Data Mining


Data mining is the process of extracting relevant patterns, deviations and relationships within large data sets to make accurate predictions and gain knowledge. Through it, companies convert big data into actionable information, relying upon statistical analysis, machine learning and computer science.

Data mining involves the computer science needed to process big data and unearth anomalies. It strips out the noise and brings forward the most pertinent information quickly.


Through data warehousing, sifting through data to discover hidden connections has become faster and more precise. Data mining is leveraged in a variety of businesses. Examples include consumer analysis by retailers regarding how, for instance, age and gender correlates to shopping behavior.

It also empowers credit card companies to strengthen anti-fraud measures through the identification of purchasing patterns. Law enforcement officials rely upon it to identify patterns among individuals and neighborhoods.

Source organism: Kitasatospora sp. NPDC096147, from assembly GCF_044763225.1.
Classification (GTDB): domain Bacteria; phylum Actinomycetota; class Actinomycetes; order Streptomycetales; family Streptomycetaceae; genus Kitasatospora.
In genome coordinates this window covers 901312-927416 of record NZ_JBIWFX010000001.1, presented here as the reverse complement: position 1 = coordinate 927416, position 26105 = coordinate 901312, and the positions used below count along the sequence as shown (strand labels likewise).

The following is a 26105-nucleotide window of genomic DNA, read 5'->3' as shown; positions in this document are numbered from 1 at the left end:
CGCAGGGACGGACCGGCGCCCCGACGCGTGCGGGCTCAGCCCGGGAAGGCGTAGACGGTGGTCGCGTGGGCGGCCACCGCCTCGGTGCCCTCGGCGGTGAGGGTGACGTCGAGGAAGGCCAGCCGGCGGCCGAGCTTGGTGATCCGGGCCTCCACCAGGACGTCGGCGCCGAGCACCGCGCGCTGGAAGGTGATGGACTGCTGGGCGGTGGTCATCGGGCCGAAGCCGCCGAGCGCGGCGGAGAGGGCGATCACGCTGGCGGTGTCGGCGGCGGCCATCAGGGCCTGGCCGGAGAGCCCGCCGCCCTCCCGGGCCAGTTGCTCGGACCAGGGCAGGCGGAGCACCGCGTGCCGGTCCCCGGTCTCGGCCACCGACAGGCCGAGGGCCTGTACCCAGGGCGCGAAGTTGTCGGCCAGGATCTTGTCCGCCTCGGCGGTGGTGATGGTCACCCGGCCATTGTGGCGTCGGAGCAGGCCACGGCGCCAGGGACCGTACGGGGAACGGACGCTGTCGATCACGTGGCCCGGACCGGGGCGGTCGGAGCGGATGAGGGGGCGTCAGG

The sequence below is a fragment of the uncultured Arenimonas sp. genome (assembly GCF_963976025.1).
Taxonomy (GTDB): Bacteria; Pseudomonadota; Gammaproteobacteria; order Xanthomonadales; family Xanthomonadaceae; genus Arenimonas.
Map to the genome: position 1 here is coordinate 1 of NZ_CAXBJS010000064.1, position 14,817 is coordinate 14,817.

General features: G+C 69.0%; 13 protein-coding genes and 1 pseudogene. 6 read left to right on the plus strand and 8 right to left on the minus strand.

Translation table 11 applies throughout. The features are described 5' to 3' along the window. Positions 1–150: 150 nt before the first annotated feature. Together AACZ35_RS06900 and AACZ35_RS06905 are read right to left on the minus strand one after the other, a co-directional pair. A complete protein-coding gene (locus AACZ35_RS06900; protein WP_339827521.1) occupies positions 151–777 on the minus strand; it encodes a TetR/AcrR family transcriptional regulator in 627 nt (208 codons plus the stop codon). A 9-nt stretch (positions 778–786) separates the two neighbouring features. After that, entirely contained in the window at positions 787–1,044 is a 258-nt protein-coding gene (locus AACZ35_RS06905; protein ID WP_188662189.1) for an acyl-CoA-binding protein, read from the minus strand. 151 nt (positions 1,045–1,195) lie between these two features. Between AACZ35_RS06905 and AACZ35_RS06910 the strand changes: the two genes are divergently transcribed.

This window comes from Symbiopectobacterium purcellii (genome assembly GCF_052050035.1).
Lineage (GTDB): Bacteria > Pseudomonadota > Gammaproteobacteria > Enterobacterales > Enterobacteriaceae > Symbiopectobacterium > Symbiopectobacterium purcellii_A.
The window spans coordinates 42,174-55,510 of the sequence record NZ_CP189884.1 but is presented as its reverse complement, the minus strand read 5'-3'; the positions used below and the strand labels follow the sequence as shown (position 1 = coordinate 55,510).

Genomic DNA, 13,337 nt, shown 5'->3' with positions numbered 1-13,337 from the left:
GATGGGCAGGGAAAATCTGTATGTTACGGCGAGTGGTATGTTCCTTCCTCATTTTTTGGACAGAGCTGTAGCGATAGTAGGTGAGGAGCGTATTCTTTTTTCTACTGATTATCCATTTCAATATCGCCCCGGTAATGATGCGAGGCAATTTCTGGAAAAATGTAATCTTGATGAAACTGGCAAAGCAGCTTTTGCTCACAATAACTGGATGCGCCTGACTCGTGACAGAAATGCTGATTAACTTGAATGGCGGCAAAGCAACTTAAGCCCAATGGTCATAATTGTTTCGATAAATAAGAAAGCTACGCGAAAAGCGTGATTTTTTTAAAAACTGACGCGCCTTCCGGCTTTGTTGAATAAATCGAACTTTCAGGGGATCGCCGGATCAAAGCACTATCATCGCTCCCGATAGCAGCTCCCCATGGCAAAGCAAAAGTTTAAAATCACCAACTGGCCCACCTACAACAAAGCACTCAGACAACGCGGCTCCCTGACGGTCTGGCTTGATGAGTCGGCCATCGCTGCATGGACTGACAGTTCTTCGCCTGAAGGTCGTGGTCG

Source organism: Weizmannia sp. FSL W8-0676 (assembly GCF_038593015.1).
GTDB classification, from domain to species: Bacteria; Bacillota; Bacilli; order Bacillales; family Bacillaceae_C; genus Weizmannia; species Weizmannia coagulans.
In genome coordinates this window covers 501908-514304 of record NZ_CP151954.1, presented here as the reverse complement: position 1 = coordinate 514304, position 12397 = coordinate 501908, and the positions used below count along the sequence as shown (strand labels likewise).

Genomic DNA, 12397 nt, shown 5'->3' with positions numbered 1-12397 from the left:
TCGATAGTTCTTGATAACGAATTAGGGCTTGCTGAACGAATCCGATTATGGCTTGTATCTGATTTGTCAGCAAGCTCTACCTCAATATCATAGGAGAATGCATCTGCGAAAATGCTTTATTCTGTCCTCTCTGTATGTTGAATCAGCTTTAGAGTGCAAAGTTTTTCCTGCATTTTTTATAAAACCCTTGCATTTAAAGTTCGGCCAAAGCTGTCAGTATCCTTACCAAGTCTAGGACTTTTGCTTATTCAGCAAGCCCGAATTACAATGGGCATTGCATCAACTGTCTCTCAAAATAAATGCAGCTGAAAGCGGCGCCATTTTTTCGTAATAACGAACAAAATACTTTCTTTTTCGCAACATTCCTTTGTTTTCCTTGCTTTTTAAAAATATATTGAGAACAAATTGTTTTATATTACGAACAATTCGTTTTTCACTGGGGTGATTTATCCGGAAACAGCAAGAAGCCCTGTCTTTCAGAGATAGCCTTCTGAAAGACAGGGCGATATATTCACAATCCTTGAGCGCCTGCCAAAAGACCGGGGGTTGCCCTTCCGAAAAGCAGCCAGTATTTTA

Difference between Data Mining and Data Analysis

Data mining falls under the broader scope of data analysis. It seeks patterns within a data set, whereas data analysis yields insights from a specific data set. Some people will use the two terms interchangeably, but in an ever-growing specialized world, the differences are becoming more pronounced. Data mining strictly seeks to identify patterns or irregularities in data sets.

The more complex the data set, the more potential there is to uncover relevant insights. Initiatives at times can be limited by traditional data warehousing structure and data applications. Snowflake’s unique cloud data platform architecture supports modern data warehouse application development and data analysis at almost any scale.

Additionally, Snowflake’s analytics platform partnerships enable significant development at the intersection of machine learning, data mining and data science. Snowflake’s advanced capabilities foster an environment in which systems driven by artificial intelligence and machine learning can improve rapidly. There’s no limit to the amount of data that can be stored and shared. In turn, there’s no limit to feeding models with real-time data.